This belief of “not good enough” also manifested in studying for qualifications and doing lots of training courses. I don’t regret doing any of these things but certainly, there was something about proving I was “good enough”. The qualifications would gave me a momentary confirmation of my worth but the inner imposter would rear its head again over time.

The reality is, there are some things in life we’re not going to be able to do but often you don’t know unless you try. If it doesn’t work out, you can decide what to do next.

I can’t say that this voice has disappeared entirely, but these days I’m better at spotting when it rears its ugly head so that it doesn’t control my life.

5. People that should have been ‘let go’ sooner

I’m not perfect when it comes to friendships and relationships; I’ve made plenty of mistakes.

However, there were some situations where I should have walked away sooner. I felt I was making all the effort to maintain contact and not getting anything in return. I ended up thinking it must be my fault.

However, I do have some great friends. I don’t see them for months at a time but when we do meet it’s like we’re picking up where we left off. I cherish those friendships a lot.

I do think relationships and friendships need a level of work and effort, because life can throw up all sorts of hurdles and it’s easy to lose touch. However, if it feels as though you’re making all the effort, it might be time to have a chat with the person or, if that’s not possible, walk away and invest your energy into people who do put in the effort.

6. Not accepting yourself for who you are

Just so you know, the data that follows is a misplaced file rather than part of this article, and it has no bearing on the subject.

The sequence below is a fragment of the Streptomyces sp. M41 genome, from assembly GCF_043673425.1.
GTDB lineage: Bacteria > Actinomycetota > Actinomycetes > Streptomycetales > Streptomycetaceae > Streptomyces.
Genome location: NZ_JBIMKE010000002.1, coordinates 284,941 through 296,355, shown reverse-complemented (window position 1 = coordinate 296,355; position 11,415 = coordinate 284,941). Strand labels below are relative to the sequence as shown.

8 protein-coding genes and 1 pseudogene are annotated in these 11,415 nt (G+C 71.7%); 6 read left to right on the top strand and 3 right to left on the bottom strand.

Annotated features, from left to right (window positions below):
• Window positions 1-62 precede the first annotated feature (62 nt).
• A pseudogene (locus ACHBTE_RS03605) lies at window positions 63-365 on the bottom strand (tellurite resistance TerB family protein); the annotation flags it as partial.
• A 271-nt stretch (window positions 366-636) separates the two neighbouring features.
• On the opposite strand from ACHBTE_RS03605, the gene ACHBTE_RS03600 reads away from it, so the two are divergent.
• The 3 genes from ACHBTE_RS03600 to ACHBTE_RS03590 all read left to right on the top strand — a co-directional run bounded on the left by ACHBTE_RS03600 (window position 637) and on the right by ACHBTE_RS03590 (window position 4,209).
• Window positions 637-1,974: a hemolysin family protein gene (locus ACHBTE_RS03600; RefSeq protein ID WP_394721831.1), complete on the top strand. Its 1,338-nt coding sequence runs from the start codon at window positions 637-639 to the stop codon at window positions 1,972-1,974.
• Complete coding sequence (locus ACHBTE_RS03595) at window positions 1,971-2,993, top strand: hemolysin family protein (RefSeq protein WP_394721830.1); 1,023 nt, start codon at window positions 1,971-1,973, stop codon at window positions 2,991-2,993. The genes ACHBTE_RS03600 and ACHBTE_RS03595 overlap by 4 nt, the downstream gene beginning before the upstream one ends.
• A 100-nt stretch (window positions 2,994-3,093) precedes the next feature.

This isn’t me saying that if I’ve acted like an idiot, people need to accept “It’s just who I am” and use it as an excuse to keep being an idiot!

This is about accepting myself for not necessarily fitting in, because there are times I don’t think I fit in. This can feel a bit weird but over time I’ve come to accept that that’s okay!

I’m a ‘boring’ person. I cook the same things throughout the week because I like them and it’s easier. I wear a small selection of the clothing I own because it’s comfortable and I can’t be bothered with having too many choices!

I don’t like busy places and I don’t enjoy wandering around bustling cities. I like finding a quiet coffee shop or café to take refuge. My favourite ever place to be is in nature or by the sea.

I’ve had people pull faces when I tell them this, perhaps because it doesn’t sound exciting to them. That’s fine; we all get our energy from different types of situations.

Accepting yourself for who you are doesn’t mean not working on yourself if you have things you want to improve. It means accepting that just because you’re different from people it doesn’t mean you are ‘less than’. We’re all unique in our own ways, as we should be.

I hope these tips have given you some ‘food for thought’ to stop wasting your time on things so you can live more intentionally. Let me know in the comments of any tips you have!